A Fellowship for Everyone
Each substance and behavior has a separate fellowship, and set of meetings, to allow for greater understanding and support among members. The list below shows the options available to those seeking 12 Step involvement:
- AA - Alcoholics Anonymous
- ACA - Adult Children of Alcoholics
- Al-Anon/Alateen (for friends and families of alcoholics)
- CA - Cocaine Anonymous
- CLA - Clutterers Anonymous
- CMA - Crystal Meth Anonymous
- Co-Anon (for friends and family of addicts)
- CoDA - Co-Dependents Anonymous (for people working to end patterns of dysfunctional relationships and develop functional and healthy relationships)
- COSA - Codependents of Sex Addicts
- COSLAA - CoSex and Love Addicts Anonymous
- DA - Debtors Anonymous
- EA - Emotions Anonymous (for recovery from mental and emotional illness)
- FA - Families Anonymous, for relatives and friends of addicts
- FA - Food Addicts in Recovery Anonymous
- FAA - Food Addicts Anonymous
- GA - Gamblers Anonymous
- Gam-Anon/Gam-A-Teen (for friends and family members of problem gamblers)
- HA - Heroin Anonymous
- MA - Marijuana Anonymous
- NA - Narcotics Anonymous
- NAIL - Neurotics Anonymous (for recovery from mental and emotional illness)
- Nar-Anon, for friends and family members of addicts
- NicA - Nicotine Anonymous
- OA - Overeaters Anonymous
- OLGA - Online Gamers Anonymous
- PA - Pills Anonymous (for recovery from prescription pill addiction)
- SA - Sexaholics Anonymous
- SA - Smokers Anonymous
- SAA - Sex Addicts Anonymous
- SCA - Sexual Compulsives Anonymous
- SIA - Survivors of Incest Anonymous
- SLAA - Sex and Love Addicts Anonymous
- UA - Underearners Anonymous
- WA - Workaholics Anonymous
While there is a fellowship for each substance and behavior, each model branches off from the 12 Steps originally created to treat alcoholics.
AA was established in 1935 and since that time the AA fellowship has helped millions of people around the world get and stay sober. AA has grown tremendously since its creation because the program “works if you work it,” an AA mantra. Along with the serenity prayer, and the 12 Steps themselves, Alcoholics Anonymous’ timeless success is based on its people. The structure of AA, where men and women come together in meetings, allows open sharing of problems, difficulties, vulnerabilities, and the ability to give and receive support. The purpose of personal sharing is to help each participant process his or her life, and to help others see that they are not alone.
For two decades before the American Medical Association identified alcoholism as a disease, Alcoholics Anonymous was treating it as such. By recognizing the progressive deterioration of the mind and body, the growing dependence upon a mind-altering substance, the withdrawal symptoms when alcohol consumption stopped, and the comparability to the criteria for other diseases, AA was one of the first to classify and treat alcoholism as a disease. Subsequently, Alcoholics Anonymous was the first program to bring treatment for alcoholism to the masses so that anyone seeking help could find it.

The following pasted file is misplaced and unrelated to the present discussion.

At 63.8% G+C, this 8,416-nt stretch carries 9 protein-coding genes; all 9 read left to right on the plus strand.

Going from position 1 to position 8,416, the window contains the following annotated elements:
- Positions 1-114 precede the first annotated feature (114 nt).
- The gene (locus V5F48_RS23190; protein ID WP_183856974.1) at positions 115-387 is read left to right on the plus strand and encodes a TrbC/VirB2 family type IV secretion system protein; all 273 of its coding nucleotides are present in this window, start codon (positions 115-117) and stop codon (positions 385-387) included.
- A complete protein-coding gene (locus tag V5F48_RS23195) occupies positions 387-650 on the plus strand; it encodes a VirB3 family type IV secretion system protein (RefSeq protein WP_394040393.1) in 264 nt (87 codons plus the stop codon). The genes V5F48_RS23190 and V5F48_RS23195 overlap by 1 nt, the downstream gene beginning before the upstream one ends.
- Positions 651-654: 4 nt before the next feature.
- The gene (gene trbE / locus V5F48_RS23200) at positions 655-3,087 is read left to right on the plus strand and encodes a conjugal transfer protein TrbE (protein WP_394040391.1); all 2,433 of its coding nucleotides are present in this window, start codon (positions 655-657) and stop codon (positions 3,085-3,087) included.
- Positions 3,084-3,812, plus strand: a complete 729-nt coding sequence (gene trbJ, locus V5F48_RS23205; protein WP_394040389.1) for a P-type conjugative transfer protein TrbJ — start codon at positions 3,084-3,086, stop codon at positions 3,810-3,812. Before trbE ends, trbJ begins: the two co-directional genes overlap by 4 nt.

Decades later, the 12 Step model of Alcoholics Anonymous is consistently used in professional treatment centers. The Big Book is found at every meeting, and can be referenced at any point in recovery for appropriate guidance.
Whatever your situation, understand that recovery is simple, not easy. Recovery Now TV works with treatment centers designed to successfully establish a new life of abstinence from alcohol and drugs, and to help new clients ease into a new life.
Recovery Now TV for Addiction Treatment
Recovery Now TV works with fully-staffed treatment centers who employ medical doctors, psychologists, and certified addiction counselors that treat each client as an individual person with a need for healing of the mind, body or soul.
The first portion of recovery is participation in a detoxification program. With constant medical monitoring and medication management, the pain and discomfort of withdrawal symptoms are alleviated. The goal is to rid the body of all mind-altering chemicals and toxins left from repeated substance abuse.
Following successful detox, a client can enter a formal treatment program aimed at teaching new coping skills. Through individual and group therapy, feelings of inadequacy, necessary isolation, and distrust can be attended to with support and accountability.
Recovery Now TV works toward an ongoing goal of helping each client move through the 12 Steps as completely and authentically as possible to secure a strong foundation of recovery. With years of experience pairing addicts and alcoholics with the proper treatment centers, Recovery Now TV is the best resource for you to utilize for yourself, or for someone you care about who cannot stop abusing drugs and alcohol alone.
Call Recovery Now TV at 800-281-4731 to find out more. Break the cycle of addiction and save a life now!